Ian’s visit through France and to the ceremony for William Hurrell was supported by Arjan Wemmers, project manager for the recovery of Hawker Typhoon MN954. A key part of the trip was to visit with Alblasserdam government representative, Laure ter Stege, at the crash site of MN954 in support of the potential recovery of the aircraft remains.
Mr. Wemmers has done outstanding work, and significant research regarding FLT J.N.C.M.J Vandaele, the pilot of this aircraft, and it is hoped that his efforts will forever remind us of the sacrifice made by this young man.
We will do our best to keep followers updated on the progress of Mr. Wemmers efforts on the recovery, and hope publish details on F/Lt Vandaele in the near future.

More information can be found at the following address:

Remembrance of F/Sgt William Hurrell (RAF 175 Sqn)

With the week now past, I can report that collective efforts to help preserve the memory of F/Sgt William Hurrell (RAF 175 Sqn) were well received by his surviving family who had flown to Holland from Australia.

At only 21 years old, William was flying one of the most advanced, powerful fighters yet built, in some of the most dangerous missions of the war. He did this for a future that he would never have the chance to see.

We will never be able to thank William for his sacrifice; but we can honour him as we have this past week, and we can honour him by ensuring that future generations never forget his name, and never forget what it was that he fought for.

I would personally like to thank all who made it possible for me to take part in this wonderful act of remembrance. I have been so very impressed to see the efforts of the Dutch Air force, and all levels of government working together to recover the remains of this young man.

This is one of many recoveries of missing airmen expected in the coming years; a project started by the Dutch government to pay tribute to those who lost their lives fighting for our freedoms, yet have no known graves. This is an effort worthy of emulation, and one that must be highly respected.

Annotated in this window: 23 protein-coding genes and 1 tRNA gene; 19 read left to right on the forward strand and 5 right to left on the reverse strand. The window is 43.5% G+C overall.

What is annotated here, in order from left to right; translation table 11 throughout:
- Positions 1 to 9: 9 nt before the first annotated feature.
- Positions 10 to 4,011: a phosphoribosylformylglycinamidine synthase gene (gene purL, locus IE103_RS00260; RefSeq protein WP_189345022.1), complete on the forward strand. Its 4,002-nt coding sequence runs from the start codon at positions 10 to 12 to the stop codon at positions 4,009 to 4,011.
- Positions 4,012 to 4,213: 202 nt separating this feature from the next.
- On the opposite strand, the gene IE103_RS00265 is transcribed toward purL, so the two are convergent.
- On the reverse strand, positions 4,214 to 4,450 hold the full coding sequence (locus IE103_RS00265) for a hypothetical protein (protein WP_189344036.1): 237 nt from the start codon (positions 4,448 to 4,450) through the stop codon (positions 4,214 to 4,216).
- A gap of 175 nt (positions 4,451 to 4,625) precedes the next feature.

The recovery work on this project has also sparked a new initiative to remember those who never came home. “Blue Skies”, an effort that can be attributed to Leemans Speciaalwerken, an initiative that we are honoured to take part in.

Blue Skies aims to ensure that these lost airmen can get their wings back. Typhoon Legacy Co. Ltd. will support this by carrying the name of each lost pilot on JP843 for a minimum of one year, upon retirement from active display on the aircraft, a panel will be hung for display to ensure the memory is not forgotten.

SPECIAL PROJECT-Cockpit Side Panel

Normal production has been put aside for the past week or two so that we can focus on a very special project. The Cockpit Side Panel you see in the images below are part of this special project. We will be revealing full details towards the end of the month in another post.

Please note: This panel is a replica panel made from original drawings, using certified materials, but is not intended for fitment on an airworthy aircraft, it has also not been produced as part of the rebuild for JP843.

Cockpit Side Panel Work.